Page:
I know of no specific requirements for grounding an aircraft for "storage" within a hangar. However, there are mandatory requirements that address electrical system grounding, and static grounding. These are two separate issues. In the first, the National Electrical Code (NEC), Article 513.10 Special Equipment, (A), Aircraft Electrical Systems,(C), External Power Systems for Energizing Aircraft, (3), Cords; require that the Flexible cords used to power the aircraft "shall include an equipment grounding conductor". DC power system pendant cord plugs contain two contact pins, a + V and - V, the - V conductor is usually grounded at the power source; but this does not satisfy the Article 513 requirement above. In the case of 3-phase 400-HZ connectors, 6 active pins are provided in the standard connector; Pins for phases A, B, C, and the N neutral, as well as an "E" and "F" interlock circuit. The "N: Neutral pin must be bonded to building steel at the source. As noted above, the aircraft structure is used as a "return" path for both DC, and AC returns.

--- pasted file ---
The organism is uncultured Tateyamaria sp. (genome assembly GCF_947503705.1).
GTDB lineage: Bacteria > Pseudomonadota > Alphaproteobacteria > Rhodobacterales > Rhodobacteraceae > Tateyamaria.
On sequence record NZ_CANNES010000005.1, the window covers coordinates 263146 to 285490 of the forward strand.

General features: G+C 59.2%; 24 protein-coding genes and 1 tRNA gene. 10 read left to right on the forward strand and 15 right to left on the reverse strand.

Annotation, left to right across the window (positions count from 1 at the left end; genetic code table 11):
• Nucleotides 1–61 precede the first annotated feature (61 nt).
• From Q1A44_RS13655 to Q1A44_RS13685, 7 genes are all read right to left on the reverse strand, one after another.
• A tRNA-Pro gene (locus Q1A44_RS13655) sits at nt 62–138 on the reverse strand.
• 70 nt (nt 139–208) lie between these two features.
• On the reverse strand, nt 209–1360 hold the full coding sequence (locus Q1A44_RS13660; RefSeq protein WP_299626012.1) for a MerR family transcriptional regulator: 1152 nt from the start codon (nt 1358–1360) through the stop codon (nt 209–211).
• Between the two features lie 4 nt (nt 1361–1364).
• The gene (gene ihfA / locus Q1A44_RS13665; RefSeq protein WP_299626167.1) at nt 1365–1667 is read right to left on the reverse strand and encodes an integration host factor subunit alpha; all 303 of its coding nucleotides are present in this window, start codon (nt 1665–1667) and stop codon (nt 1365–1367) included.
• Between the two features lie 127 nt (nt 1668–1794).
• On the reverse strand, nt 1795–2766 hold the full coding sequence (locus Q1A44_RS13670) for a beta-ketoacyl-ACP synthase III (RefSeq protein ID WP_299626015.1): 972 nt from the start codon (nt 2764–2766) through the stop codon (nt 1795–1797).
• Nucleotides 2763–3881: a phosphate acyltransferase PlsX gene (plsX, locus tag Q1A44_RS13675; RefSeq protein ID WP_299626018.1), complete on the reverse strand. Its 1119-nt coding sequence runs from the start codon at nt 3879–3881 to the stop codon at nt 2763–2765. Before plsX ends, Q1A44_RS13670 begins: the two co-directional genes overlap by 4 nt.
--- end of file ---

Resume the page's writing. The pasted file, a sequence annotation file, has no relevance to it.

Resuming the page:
Static grounding can be satisfied by the use of a static grounding strap. This is mandatory for US Military aircraft. I have no data on commercial or private manufacturer's requirements.
In the past, there have been horrific hangar fires, such as the Sabena Hangar fire in Belgium in May of 2006. Issues that need to be addressed are: compliance with NEC, effects or multiple voltage systems attached to parked aircraft.
Before I retired, I addressed these issues in an article for EC&M Magazine; see at https://www.ecmweb.com/design/electrical-equipment-issues-parked-aircraft